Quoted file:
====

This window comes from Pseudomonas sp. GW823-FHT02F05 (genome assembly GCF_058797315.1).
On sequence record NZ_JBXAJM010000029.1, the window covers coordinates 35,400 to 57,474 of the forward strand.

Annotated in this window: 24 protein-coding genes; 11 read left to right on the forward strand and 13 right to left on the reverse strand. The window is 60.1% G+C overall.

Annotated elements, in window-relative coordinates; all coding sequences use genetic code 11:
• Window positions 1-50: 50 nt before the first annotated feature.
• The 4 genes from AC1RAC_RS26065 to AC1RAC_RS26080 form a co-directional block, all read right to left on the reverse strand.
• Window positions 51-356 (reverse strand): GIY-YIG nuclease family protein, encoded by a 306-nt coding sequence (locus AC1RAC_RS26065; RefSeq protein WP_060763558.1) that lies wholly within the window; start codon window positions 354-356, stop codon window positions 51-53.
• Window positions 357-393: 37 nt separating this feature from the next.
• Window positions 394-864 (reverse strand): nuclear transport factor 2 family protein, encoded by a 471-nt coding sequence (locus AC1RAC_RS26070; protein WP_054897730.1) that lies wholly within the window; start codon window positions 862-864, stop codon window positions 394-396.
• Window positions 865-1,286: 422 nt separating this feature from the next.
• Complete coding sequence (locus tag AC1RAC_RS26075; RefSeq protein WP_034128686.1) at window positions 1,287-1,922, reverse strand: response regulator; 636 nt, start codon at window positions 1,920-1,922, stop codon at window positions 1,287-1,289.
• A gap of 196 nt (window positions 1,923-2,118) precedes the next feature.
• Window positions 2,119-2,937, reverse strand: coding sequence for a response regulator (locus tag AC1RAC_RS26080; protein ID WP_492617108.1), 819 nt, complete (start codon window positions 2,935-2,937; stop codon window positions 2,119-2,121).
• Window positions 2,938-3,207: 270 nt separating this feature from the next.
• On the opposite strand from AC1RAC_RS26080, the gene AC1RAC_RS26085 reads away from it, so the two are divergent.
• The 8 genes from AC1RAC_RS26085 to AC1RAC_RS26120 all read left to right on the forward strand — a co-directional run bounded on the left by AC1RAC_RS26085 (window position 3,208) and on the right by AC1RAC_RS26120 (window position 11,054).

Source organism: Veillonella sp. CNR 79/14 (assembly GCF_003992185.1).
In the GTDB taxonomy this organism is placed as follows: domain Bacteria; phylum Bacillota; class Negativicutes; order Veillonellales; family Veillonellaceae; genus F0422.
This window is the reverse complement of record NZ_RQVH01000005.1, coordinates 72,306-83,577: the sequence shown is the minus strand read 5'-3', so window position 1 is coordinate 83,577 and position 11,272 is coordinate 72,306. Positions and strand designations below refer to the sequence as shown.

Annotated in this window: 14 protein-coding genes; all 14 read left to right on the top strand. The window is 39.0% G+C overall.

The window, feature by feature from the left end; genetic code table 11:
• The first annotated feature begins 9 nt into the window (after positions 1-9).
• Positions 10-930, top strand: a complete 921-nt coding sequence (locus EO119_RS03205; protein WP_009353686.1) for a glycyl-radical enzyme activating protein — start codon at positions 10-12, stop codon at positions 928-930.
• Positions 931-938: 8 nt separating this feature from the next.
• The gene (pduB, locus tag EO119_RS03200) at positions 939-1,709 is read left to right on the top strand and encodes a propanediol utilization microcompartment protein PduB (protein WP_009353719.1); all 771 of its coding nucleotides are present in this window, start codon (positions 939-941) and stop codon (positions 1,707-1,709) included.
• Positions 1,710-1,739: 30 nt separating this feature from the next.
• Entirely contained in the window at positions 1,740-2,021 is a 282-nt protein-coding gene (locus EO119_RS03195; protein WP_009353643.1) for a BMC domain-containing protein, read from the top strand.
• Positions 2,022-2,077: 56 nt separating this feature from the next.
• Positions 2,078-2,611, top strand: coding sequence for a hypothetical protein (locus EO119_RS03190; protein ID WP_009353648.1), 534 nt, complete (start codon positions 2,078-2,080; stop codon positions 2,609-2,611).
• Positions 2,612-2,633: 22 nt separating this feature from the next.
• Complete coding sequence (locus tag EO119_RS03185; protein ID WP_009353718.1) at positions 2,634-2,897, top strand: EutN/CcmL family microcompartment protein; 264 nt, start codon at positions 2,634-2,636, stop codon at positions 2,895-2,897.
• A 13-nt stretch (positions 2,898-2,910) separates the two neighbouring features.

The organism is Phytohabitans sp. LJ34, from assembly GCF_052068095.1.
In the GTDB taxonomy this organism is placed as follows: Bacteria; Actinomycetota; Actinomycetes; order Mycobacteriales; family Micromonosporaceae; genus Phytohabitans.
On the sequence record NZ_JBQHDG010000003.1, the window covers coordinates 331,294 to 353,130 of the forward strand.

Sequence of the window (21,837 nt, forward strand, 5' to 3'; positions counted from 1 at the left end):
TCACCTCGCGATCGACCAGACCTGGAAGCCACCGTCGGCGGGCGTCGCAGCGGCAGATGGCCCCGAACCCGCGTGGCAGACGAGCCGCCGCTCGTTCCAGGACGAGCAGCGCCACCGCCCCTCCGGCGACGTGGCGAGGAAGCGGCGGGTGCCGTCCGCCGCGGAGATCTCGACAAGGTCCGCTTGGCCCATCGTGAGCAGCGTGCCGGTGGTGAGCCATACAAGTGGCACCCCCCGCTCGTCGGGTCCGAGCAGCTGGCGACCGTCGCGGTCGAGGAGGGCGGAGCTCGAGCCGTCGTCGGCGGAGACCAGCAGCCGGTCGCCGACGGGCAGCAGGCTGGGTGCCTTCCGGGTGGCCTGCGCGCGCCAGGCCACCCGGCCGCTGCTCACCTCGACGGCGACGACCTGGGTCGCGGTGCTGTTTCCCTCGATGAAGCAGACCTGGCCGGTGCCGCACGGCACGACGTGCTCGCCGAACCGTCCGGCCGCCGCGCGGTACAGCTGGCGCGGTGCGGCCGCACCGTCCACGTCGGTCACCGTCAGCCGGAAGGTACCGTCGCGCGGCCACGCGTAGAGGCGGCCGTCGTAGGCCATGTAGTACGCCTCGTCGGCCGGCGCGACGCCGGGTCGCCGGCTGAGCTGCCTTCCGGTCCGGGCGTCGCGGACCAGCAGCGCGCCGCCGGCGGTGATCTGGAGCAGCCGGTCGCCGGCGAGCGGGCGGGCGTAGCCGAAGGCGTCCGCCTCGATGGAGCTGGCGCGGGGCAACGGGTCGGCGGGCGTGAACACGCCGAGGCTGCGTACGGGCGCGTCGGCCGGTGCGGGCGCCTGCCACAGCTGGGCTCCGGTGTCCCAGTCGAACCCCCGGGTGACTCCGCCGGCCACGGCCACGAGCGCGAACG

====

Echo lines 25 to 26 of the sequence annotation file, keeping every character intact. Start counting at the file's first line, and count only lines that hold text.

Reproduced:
• The gene (pduB, locus tag EO119_RS03200) at positions 939-1,709 is read left to right on the top strand and encodes a propanediol utilization microcompartment protein PduB (protein WP_009353719.1); all 771 of its coding nucleotides are present in this window, start codon (positions 939-941) and stop codon (positions 1,707-1,709) included.
• Positions 1,710-1,739: 30 nt separating this feature from the next.